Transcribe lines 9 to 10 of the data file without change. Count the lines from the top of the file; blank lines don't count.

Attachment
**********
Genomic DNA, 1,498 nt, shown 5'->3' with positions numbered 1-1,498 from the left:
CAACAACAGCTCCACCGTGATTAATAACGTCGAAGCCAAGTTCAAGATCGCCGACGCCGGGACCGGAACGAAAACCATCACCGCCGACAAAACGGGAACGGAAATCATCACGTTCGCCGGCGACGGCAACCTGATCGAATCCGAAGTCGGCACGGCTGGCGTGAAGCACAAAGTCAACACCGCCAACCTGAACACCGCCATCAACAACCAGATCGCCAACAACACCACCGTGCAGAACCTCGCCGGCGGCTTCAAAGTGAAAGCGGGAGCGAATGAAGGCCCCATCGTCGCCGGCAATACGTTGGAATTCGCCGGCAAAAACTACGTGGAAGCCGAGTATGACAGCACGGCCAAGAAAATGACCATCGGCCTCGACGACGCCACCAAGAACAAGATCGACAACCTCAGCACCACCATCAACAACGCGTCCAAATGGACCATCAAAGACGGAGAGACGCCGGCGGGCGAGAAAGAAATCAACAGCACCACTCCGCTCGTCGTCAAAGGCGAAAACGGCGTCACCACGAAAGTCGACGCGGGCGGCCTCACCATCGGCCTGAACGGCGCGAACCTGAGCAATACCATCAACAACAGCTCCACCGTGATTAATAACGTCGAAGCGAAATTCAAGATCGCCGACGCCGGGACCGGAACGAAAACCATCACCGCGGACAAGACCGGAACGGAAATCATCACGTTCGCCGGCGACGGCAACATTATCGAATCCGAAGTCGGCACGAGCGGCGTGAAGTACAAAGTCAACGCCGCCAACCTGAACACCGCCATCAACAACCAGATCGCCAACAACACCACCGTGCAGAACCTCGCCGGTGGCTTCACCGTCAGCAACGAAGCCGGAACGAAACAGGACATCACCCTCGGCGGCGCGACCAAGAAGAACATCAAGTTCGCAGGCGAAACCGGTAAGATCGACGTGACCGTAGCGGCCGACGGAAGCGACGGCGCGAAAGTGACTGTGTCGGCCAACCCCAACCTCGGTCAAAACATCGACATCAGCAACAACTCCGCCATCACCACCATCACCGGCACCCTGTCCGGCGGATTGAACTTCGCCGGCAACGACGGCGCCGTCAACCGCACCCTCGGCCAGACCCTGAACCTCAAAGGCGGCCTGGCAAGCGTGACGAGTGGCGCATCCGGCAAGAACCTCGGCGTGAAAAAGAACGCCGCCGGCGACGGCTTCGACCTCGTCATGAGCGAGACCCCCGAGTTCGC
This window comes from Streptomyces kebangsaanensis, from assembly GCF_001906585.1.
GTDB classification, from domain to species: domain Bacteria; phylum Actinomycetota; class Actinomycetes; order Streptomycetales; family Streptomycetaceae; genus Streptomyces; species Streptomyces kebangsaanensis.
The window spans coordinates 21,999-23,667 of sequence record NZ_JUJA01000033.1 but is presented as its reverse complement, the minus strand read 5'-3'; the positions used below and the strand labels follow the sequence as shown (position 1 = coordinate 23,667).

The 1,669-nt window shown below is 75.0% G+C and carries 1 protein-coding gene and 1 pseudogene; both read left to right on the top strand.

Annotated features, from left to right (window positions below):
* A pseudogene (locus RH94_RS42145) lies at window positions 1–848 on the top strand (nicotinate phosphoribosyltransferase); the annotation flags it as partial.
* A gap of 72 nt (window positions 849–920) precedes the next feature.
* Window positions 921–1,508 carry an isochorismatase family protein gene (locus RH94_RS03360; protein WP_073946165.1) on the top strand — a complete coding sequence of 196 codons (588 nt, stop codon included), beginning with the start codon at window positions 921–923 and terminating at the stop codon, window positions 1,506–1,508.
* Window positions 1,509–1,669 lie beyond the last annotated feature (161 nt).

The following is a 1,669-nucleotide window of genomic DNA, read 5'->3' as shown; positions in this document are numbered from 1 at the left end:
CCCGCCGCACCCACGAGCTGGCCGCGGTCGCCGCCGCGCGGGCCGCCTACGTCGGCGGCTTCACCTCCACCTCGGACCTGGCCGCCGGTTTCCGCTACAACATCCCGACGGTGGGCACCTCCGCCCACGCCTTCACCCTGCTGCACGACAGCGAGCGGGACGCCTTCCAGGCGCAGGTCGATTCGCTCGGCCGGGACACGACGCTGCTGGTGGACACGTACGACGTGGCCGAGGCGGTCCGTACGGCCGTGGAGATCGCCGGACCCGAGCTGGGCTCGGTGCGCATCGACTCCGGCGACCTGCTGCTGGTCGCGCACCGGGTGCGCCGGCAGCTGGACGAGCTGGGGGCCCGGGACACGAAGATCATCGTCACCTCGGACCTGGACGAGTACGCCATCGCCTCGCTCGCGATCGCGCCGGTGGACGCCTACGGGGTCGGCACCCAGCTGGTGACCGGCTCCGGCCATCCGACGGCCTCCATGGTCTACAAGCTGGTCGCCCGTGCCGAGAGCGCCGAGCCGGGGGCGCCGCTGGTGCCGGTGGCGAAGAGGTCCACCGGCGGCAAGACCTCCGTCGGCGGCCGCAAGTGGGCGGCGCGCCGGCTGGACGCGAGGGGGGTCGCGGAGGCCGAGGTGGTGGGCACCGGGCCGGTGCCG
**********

* A gap of 72 nt (window positions 849–920) precedes the next feature.
* Window positions 921–1,508 carry an isochorismatase family protein gene (locus RH94_RS03360; protein WP_073946165.1) on the top strand — a complete coding sequence of 196 codons (588 nt, stop codon included), beginning with the start codon at window positions 921–923 and terminating at the stop codon, window positions 1,506–1,508.